“Investigating ways of farming without reliance on current levels of support or identifying ways to replace that income is of paramount importance,” said James Brown. “Change may seem daunting, but farmers who identify the key opportunities and threats to a business and act accordingly will be well placed.

“Farmers should prepare themselves. They should also get ready for opportunities. There will be opportunities. There always are opportunities when things change.”

He said that one way of reducing reliance on support payments was to look at possible opportunities for diversification. He said that grants were still available to help with diversification.

“Look at what assets you have and what opportunities there are so that all your income is not coming from agriculture.”

It may not be possible for everyone to do so, he said, but there were farmers who could look at holiday lets, for example. They could think about environmental measures because of the possibility that there may be a move away from direct payments to environmental support in future.

Conservative MP and former Environment Secretary Owen Paterson heightened concerns amongst farmers when he said at a seminar recently that the Government should follow the example of New Zealand, which ended farm support in the 1980s.

He was reported saying that support should be confined to areas, such as the Lake District, with specific needs and where food production would not be economically viable without Government help.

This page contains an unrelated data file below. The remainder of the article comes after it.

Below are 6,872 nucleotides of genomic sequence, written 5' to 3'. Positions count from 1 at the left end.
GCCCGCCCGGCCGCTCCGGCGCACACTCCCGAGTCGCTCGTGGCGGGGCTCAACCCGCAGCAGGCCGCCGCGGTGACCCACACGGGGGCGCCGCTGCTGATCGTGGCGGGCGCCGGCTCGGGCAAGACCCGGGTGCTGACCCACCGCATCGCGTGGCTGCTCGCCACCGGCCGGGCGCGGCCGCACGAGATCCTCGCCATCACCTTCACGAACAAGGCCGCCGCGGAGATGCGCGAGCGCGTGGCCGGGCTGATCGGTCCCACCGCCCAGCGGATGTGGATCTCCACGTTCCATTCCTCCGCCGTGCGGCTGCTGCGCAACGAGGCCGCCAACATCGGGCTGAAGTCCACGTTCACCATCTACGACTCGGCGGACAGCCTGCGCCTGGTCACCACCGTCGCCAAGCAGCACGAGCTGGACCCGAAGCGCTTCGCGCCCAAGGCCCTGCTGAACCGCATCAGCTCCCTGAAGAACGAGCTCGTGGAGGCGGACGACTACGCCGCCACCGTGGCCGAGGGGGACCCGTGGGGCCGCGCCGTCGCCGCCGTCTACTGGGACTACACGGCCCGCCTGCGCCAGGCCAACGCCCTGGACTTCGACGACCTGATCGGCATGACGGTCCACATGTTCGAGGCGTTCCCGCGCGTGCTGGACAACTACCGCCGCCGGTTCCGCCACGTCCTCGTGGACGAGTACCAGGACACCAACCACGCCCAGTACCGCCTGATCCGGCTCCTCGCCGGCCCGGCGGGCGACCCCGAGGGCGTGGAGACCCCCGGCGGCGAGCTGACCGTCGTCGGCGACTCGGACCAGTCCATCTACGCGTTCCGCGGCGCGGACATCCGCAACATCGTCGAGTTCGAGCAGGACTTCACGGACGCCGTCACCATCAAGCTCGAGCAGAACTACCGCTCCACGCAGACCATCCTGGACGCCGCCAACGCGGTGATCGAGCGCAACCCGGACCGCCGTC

He said the price of food could be cut by 10% outside the EU. However, in its manifesto for the 2017 General Election, the NFU urged the Government to maintain its support for farming.

“The NFU believes it is essential for Government to maintain the existing level of investment in farming,” it said. “Farm businesses invest in the long term, so an abrupt cliff edge halt to long established policies and income streams must be avoided. We expect the new Government to provide sufficient time for new policies to be agreed and implemented.”

NFU president Meurig Raymond said: “We can’t ignore that farming is arguably the most vulnerable sector in the Brexit negotiations.

“But the NFU has its sights fixed on solutions and policies to ensure a productive, profitable and progressive farming sector that puts safe, trusted, affordable and quality food on shoppers’ plates. Over the next parliament, we want to work in partnership with the new Government to achieve this with a predictable and manageable transition process. “And while Brexit is one of the newer challenges for the sector, we’re still committed to gaining political traction on the issues that existed in the industry before 23 June 2016, and still exist now.

“The nation needs a food and farming industry with a Government strategy, it needs a safe food chain, and it needs a Government which looks after the countryside and rural communities.”

Farming Minister George Eustice has indicated that farm subsidies will be overhauled after the UK leaves the European Union.